Entity Fined $650,000 in First HIPAA Settlement with a Business Associate

The possibility of business associates potentially being audited, investigated, and ultimately fined is now a reality.  On June 24, 2016, the United States Department of Health and Human Services’ Office of Civil Rights (“OCR”) entered into an agreement with Catholic Health Care Services of the Archdiocese of Philadelphia (“CHCS”) for $650,000 to settle potential HIPAA violations related to the theft of a CHCS iPhone that contained the protected health information of 412 nursing home residents.

This is the first settlement of this kind with a business associate.  If there was ever a question as to how diligent business associates must be in implementing a HIPAA compliant program that includes the management of mobile devices used to transmit protected health information, this settlement makes it clear that business associates should be very vigilant.According to OCR officials, at the time of the incident, CHCS had no policies addressing the removal of mobile devices containing protected health information from its facility or what to do in the event of a security incident.  It was also determined that that CHCS did not have a risk analysis or risk management plan in place.

Pursuant to the corrective action plan set forth in the settlement agreement, OCR will monitor CHCS for a period of two (2) years and CHCS will be required conduct an annual risk analysis and implement numerous policies and procedures to ensure that CHCS complies with the Federal standards that govern the security of individually identifiable health information.  In determining the resolution amount, OCR considered that CHCS provides unique and much-needed services in the Philadelphia region to the elderly, developmentally disabled individuals, young adults aging out of foster care, and individuals living with HIV/AIDS.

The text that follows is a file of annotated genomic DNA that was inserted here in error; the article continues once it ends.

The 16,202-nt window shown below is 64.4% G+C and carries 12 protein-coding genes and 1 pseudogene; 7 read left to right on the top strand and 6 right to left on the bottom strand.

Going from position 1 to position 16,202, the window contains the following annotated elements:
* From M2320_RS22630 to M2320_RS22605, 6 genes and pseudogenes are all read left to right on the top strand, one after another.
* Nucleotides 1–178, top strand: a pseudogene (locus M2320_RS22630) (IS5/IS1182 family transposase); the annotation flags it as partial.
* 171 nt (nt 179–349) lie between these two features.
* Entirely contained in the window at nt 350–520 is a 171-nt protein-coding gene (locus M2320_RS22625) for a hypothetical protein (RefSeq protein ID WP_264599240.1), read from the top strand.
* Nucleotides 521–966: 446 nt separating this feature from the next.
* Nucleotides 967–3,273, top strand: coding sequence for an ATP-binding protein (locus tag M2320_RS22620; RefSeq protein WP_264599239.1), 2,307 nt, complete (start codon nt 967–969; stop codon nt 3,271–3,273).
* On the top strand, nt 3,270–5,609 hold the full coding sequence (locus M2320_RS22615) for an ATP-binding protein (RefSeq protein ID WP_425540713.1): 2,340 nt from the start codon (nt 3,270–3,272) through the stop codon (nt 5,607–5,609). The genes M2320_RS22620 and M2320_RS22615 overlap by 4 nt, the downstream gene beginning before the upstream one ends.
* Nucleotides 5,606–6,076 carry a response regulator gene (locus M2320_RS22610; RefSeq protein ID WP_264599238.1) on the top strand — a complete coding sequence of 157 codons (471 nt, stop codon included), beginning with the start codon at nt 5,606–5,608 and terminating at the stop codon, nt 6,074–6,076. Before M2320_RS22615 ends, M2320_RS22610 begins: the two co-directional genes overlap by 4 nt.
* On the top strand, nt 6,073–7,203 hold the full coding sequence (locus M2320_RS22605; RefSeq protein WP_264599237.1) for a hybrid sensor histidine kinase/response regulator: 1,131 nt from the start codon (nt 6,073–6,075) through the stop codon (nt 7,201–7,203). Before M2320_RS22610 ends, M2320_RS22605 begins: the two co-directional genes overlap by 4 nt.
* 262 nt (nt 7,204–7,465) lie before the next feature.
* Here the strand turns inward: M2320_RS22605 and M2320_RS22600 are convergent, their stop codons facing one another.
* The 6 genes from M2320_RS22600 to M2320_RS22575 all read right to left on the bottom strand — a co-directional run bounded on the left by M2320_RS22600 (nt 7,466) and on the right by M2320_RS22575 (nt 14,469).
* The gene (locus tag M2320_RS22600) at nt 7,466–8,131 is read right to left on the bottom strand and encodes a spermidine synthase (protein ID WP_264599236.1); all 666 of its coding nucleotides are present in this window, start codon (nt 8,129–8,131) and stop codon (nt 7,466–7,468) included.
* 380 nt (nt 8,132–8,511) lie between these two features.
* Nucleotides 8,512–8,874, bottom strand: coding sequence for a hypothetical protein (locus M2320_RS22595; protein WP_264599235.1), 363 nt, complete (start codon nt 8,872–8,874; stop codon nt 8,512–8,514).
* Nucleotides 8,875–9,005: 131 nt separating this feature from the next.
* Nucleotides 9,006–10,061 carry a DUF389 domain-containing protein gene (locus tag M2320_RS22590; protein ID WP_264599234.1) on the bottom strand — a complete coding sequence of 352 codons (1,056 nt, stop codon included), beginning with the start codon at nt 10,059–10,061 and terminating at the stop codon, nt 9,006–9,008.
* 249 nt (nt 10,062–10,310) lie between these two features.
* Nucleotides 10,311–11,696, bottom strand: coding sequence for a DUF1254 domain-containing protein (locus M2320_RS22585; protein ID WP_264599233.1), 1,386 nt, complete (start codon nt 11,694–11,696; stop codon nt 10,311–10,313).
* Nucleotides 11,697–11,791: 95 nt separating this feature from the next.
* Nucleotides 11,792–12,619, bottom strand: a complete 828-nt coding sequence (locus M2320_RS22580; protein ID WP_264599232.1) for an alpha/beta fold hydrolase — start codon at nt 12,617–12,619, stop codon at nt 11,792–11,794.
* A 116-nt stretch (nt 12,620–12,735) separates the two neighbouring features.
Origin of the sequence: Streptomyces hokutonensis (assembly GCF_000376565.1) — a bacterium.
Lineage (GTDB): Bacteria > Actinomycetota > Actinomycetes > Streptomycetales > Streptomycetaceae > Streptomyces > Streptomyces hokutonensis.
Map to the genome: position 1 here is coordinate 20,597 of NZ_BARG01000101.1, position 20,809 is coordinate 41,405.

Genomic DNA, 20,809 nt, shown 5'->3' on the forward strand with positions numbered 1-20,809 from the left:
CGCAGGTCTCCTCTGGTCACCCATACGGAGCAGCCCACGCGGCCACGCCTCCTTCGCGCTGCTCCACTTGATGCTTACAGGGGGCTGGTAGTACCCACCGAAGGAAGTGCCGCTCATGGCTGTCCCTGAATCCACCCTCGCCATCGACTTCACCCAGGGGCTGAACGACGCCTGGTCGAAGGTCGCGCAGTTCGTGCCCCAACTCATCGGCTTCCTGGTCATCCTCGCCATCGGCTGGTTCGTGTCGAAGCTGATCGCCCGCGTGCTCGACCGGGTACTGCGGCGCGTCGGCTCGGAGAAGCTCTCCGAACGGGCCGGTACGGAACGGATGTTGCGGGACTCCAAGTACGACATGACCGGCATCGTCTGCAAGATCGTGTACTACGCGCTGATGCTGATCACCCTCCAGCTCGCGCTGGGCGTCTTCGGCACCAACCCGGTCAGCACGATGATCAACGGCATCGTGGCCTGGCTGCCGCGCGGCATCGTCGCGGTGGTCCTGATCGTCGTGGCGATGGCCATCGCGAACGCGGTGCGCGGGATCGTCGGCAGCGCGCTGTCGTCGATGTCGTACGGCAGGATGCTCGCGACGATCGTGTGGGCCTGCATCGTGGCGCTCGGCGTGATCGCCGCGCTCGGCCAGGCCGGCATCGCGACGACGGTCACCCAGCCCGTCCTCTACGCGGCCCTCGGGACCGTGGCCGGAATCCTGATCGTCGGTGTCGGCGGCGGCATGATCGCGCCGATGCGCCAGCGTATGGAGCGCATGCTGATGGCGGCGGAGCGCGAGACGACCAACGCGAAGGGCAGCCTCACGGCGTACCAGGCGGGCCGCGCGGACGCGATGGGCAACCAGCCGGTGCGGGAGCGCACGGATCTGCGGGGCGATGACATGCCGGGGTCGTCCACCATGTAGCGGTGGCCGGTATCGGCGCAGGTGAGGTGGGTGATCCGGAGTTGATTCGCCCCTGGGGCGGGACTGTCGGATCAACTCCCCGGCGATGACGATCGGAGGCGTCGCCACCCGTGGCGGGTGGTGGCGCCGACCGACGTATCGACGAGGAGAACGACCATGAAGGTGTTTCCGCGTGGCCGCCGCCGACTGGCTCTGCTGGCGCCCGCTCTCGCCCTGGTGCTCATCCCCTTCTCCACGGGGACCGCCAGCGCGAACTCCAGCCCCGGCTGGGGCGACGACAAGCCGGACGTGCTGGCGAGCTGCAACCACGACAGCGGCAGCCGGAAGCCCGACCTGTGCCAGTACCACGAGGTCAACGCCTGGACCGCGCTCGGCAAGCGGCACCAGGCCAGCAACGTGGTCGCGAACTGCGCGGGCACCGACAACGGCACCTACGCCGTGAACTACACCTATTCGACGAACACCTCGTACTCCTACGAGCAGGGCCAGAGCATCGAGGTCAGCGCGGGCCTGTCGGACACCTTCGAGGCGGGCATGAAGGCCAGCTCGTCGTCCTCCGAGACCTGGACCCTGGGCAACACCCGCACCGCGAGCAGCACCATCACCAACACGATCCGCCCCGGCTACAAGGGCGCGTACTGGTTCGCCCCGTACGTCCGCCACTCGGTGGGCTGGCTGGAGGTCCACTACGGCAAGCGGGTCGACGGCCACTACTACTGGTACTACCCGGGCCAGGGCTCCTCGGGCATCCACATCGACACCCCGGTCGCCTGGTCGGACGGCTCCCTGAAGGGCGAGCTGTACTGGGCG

While the settlement agreement with CHCS, as a business associate, may be the first of its type, it will not be the last as OCR continues to audit and investigate business associates for compliance with HIPAA requirements.  If business associates are not already prepared, it is important that they quickly make strides to ensure that the policies and procedures adopted and employed by their companies meet the standards and implementation specifications of the Security, and Breach Notification Rules.  The bottom line is business associates must be prepared.

Read More: http://www.hhs.gov/hipaa/for-professionals/compliance-enforcement/agreements/catholic-health-care-services/index.html

Chara O'Neale

Chara O'Neale

Chara O’Neale focuses her practice primarily on the representation of hospitals, physician groups and other health care providers in the resolution of legal, regulatory and business issues for entities involved in the health care industry.

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